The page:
The Physics of a Truss Bridge
There are many reasons that we need bridges in every day of our life, from sufficient means to pass over a roadway, waterway, railway, or other structure. You don’t even think about them because it takes no effort to get over them and they are just there for your use. So if you don’t think of them for I highly doubt that you would think of the physics that is involved in putting one together or the kind of force the bridge can actually take. I am going to show you the max force a truss bridge can take by demonstrating it to you in class and also by trying to calculate it. I am also going to go over the many ways that truss bridges can fail and come to a tumbling crash. Before I get into the physics of the bridge you need to know what a truss bridge is and how it works. A truss is a structure composed of members connected together to form a rigid framework. Members are the load-carrying components of a structure. In most trusses, members are arranged in interconnected triangles, as shown below.
Because of this configuration, truss members carry load primarily in tension and compression. Because trusses are very strong for their weight, they are often used to p long distances. They have been used extensively in bridges since the early 19th century; however, truss bridges have become somewhat less common in recent years. Today trusses are often used in the roofs of buildings and stadiums, in towers, construction cranes, and many similar structures and machines. An easy way to understand how a truss bridge works is to use a nutcracker and a string tied to the ends of the nutcracker. So even if you push down on the nutcracker it will not move or slide on the table. This is because the nutcracker is in equilibrium.
I am going to show you a little of a harder way of calculating it with three triangles that are in the shape of a truss bridge so you can understand how the bridge works 400N 800N A B C D E 2m 500 N 700 N
Sum of torques = (1m) (-400N) + (3m) (-800N) + (4m) (E) =0 E= 700N
Sum of forces = Ay +E -400N- 800N Ay = 500N.
Now that we know how the forces are laid out, let’s take a look at what is happening at point A. Remember that all forces are in equilibrium, so they must add up to zero.
500N 60° A T Ac T AB Sum of Fx = Tac + Tab Cos 60 =0 Sum of Fy = Tab sin 60 +500N = 0.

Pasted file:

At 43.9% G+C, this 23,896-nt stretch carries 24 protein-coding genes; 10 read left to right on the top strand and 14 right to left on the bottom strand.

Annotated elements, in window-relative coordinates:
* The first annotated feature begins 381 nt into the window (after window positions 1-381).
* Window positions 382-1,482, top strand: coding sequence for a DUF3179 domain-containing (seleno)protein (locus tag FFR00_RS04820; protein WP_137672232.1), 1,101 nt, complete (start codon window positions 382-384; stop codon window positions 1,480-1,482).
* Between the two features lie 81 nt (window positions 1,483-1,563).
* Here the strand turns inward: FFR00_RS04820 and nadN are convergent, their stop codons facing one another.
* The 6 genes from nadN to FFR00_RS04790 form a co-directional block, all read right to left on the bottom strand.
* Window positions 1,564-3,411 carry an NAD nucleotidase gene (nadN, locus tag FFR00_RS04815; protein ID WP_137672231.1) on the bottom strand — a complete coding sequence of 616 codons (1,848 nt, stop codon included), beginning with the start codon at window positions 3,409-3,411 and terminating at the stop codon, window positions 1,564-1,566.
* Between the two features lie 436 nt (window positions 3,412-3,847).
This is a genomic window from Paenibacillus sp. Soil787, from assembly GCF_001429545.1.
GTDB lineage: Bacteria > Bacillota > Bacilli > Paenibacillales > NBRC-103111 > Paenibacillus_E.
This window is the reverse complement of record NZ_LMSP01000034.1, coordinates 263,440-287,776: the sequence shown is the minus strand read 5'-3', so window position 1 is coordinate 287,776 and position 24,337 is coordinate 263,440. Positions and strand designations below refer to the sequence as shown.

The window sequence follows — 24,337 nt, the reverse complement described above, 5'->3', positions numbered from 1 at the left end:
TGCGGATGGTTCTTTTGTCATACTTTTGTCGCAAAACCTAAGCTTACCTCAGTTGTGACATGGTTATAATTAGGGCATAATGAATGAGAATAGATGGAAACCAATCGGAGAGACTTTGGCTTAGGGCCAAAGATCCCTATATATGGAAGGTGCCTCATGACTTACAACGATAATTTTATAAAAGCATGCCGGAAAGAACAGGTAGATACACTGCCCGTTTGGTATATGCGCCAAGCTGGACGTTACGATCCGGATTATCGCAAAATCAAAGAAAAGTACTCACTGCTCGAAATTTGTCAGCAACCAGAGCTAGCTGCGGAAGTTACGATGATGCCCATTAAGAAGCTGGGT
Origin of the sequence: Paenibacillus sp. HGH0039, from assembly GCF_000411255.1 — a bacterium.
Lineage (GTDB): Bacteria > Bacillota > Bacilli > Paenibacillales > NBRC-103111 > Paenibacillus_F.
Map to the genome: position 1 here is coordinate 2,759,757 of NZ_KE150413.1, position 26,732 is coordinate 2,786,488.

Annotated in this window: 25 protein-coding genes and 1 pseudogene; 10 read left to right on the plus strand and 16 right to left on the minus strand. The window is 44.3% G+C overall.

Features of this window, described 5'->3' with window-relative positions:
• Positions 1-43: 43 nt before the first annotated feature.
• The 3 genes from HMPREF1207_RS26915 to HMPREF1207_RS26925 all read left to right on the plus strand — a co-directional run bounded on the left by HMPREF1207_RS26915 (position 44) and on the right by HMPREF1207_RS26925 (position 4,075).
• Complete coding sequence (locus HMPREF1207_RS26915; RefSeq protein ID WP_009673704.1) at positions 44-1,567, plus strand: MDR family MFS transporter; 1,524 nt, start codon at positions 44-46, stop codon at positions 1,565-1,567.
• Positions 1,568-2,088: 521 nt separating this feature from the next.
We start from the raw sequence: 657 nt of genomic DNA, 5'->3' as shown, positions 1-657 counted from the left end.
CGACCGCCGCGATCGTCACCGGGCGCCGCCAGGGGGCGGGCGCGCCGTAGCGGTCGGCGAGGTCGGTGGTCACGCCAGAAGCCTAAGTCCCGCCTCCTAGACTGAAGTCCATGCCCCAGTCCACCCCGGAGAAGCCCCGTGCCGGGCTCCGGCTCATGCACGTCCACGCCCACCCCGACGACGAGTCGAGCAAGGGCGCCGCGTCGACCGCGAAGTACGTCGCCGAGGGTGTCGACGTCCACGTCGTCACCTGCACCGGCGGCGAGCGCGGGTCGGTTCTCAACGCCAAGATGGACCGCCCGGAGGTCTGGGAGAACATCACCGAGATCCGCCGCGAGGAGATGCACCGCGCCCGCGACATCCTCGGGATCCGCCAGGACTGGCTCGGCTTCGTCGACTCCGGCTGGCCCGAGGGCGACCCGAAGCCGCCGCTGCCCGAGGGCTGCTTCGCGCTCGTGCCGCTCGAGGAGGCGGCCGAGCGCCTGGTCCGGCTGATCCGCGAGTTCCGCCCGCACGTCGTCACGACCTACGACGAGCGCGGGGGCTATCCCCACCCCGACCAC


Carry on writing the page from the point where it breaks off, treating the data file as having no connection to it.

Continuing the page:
Solving for the two above equation we get
Tab = -577 N Tac = 289 N.
When you apply external loads to a structure, external reactions occur at the supports. But internal forces are also developed within each structural member. In a truss, these internal member forces will always be either tension or compression. A member of tension usually stretches, like a rubber band because the tension force tends to make a member longer. This is the opposite of compression.
When a member is in compression it is usually being squashed, like squashing a block of foam between your hands.
B 289 N 289 N 577 N TAB = -577 N TAC = 289 N B A A 577 N.
The negative force means that there is a compression force and a positive force means that there is a tension force. Now let’s take a look at point B.
700 N 500 N 2m E D C B A 800N 400N 577 NB 60° TBC TBD 400 N Sum of FX= TBD + TBC Cos 60 +577 Cos 60 = 0 Sum of FY = -400 N + 577 Sin 60 – TBC Sin 60 = 0.
Once again, solving the two equations
TBC = 115 N and TBD = -346 N.
If we calculated the rest of the forces acting on the various points of out truss, we will see that there is a mixture of both compression and tension forces and that these forces are spread out across the truss. When I am going to test the maximum force of my paper truss bridge, I have calculated that it should hold 5 kilograms with no problems and probably will even get up to 10 kilograms. My bridge weighs about 55 grams so my bridge should have a strength-to-weight ratio of over 90, which is very good, and if I can get it to hold 10 kilograms it will be wonderful. Once we hit the maximum load we are going to see my bridge come to a crashing end.
My crash will be due to overloading, but there is much more reason why bridges come to crashing ends. Some of the more common ones are overloading, collisions that cause damage to the bridge, poor construction, and wear and tear. There are many other things that could make a bridge fail but they get particular, like a bolt in a joint rusting out causing the whole structure to become unsound. Overall we have learned the physics that it takes to keep truss bridges stands, which is a lot. We also came to understand that there is a lot of tension and compression in a truss bridge and that it is a key component of the bridge even though you can’t really see it happening. Plus how bridges will eventually come to a crashing end and what causes them too and hope that what we will see happen to my bridge when I demonstrate it in class. Bibliography Boon, Garrett.
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- Buzzle. com intelligent life on the web. 2009. 31 11 2010. Donan Engineering. 2010. 29 11 2010.
- Serway, vuille. College Physics. Belmont, CA: Brooks/Cole, 2009.